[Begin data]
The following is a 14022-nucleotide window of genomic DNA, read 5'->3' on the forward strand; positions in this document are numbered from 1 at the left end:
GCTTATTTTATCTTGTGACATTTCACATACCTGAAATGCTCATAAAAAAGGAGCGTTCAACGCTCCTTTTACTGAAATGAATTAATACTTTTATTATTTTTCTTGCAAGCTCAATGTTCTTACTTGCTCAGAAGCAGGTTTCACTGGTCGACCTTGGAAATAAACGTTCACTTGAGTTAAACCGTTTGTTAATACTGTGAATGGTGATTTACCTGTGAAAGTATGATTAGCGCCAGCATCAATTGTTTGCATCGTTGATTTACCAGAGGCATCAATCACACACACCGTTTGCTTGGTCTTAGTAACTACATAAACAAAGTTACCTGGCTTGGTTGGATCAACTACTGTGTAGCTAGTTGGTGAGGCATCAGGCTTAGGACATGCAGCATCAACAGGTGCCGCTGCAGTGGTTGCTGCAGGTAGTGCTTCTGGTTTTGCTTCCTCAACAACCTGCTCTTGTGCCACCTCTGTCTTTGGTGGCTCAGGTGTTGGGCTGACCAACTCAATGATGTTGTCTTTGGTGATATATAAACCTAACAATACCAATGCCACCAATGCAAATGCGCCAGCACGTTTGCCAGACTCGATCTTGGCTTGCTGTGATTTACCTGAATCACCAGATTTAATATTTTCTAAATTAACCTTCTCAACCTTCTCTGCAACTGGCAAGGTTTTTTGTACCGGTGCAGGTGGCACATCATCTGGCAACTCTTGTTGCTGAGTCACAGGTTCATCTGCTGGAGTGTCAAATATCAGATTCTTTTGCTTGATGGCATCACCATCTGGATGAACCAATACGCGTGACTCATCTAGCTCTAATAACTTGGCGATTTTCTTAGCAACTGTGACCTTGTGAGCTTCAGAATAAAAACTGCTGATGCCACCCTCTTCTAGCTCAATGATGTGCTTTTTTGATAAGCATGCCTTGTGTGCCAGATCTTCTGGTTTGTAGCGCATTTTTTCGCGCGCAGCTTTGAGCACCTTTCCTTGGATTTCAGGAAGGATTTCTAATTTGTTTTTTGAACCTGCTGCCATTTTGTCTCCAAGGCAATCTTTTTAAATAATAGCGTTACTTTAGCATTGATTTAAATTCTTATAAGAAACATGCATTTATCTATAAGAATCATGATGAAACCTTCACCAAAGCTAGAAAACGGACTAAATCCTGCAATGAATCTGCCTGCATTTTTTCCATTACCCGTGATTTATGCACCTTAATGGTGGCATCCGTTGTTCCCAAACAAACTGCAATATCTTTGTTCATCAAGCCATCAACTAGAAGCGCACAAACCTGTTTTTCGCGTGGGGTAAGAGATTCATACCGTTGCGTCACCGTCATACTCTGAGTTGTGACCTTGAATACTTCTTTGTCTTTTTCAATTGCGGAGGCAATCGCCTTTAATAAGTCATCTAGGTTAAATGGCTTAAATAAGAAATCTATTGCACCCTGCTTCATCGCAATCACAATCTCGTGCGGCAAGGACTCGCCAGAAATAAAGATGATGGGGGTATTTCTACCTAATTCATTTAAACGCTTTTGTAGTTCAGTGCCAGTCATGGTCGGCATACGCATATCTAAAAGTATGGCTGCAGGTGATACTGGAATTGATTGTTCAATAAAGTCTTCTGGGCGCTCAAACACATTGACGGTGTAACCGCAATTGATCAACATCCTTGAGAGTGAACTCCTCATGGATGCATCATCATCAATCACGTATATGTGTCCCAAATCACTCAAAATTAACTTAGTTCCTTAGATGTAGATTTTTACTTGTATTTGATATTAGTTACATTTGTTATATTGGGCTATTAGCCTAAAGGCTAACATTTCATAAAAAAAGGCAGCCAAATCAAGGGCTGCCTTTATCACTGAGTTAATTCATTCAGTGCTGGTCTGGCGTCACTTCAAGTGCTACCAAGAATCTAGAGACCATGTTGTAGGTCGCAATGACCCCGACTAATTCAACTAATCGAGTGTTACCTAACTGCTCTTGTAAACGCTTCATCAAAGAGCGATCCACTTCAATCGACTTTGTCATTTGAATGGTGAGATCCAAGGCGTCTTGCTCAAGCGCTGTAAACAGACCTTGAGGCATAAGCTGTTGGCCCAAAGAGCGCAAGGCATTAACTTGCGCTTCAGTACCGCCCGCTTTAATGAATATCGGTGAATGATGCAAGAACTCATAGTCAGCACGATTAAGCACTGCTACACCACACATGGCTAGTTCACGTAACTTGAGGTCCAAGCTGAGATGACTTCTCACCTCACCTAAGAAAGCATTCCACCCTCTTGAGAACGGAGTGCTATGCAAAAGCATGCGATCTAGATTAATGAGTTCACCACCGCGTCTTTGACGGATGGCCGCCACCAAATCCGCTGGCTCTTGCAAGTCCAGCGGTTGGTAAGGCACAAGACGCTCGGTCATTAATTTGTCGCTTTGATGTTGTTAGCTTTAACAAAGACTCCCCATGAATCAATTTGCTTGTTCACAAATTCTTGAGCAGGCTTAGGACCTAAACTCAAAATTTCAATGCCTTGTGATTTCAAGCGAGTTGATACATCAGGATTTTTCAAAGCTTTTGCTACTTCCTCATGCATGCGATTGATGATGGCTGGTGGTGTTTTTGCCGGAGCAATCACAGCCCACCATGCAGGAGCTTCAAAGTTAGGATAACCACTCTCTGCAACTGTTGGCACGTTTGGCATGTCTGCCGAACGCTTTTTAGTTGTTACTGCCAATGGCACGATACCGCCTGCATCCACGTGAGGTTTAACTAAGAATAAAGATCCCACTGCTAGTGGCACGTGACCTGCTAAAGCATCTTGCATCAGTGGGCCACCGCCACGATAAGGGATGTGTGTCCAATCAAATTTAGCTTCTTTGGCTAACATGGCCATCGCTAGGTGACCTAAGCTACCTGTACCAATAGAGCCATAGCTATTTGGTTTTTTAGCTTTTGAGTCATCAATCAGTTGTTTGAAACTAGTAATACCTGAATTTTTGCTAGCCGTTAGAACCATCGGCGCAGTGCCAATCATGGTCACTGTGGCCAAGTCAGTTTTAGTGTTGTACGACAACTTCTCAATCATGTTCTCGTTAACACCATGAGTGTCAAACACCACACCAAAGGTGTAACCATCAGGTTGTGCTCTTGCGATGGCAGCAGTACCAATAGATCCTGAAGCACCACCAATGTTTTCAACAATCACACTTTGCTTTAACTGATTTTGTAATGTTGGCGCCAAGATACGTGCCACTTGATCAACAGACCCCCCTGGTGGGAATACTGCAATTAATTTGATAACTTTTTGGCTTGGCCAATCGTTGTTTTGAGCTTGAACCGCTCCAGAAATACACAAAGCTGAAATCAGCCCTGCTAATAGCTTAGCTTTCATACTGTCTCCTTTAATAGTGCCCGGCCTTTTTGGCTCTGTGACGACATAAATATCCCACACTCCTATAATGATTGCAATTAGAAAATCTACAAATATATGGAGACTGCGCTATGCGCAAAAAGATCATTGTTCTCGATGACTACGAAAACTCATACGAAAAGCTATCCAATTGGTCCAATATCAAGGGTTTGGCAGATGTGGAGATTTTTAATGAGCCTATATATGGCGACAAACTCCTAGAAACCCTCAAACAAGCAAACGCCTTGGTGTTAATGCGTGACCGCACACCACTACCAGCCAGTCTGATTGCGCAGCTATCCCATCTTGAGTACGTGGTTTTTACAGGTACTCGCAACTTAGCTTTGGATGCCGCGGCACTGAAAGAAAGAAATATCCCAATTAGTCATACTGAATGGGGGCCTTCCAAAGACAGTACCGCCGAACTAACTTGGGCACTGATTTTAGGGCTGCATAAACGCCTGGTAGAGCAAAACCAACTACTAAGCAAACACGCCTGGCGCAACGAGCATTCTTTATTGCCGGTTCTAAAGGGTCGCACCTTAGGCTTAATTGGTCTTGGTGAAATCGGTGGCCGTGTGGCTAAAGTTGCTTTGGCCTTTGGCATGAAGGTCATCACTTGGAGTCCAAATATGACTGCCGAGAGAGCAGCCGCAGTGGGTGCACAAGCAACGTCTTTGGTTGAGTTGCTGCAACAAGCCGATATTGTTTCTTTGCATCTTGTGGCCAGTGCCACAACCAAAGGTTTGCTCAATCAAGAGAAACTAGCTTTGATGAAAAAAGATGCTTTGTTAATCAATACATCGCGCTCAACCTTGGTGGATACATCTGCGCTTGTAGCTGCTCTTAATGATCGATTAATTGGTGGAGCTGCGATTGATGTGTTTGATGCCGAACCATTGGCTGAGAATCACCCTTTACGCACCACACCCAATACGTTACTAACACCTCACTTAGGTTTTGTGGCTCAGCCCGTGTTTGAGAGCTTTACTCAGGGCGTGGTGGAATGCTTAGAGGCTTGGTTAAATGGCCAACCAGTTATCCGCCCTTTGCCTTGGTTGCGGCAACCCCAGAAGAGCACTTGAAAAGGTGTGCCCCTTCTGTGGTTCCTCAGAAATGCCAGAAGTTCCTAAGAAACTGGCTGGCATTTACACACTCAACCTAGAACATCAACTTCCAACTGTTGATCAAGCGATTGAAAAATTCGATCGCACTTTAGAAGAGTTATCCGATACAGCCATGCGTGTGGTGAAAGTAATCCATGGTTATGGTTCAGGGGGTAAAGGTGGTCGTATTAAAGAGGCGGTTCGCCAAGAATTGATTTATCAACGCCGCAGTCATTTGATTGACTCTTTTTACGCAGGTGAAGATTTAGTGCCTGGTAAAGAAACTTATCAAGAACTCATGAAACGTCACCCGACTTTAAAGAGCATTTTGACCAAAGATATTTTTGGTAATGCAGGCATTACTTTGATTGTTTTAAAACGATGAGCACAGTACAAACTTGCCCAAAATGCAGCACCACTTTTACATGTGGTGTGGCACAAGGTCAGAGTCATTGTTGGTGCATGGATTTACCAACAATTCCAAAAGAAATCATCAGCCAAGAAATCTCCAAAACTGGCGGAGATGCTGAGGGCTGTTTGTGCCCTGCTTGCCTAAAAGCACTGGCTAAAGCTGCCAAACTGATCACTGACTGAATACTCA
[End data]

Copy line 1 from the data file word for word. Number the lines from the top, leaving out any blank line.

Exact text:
The following is a 14022-nucleotide window of genomic DNA, read 5'->3' on the forward strand; positions in this document are numbered from 1 at the left end: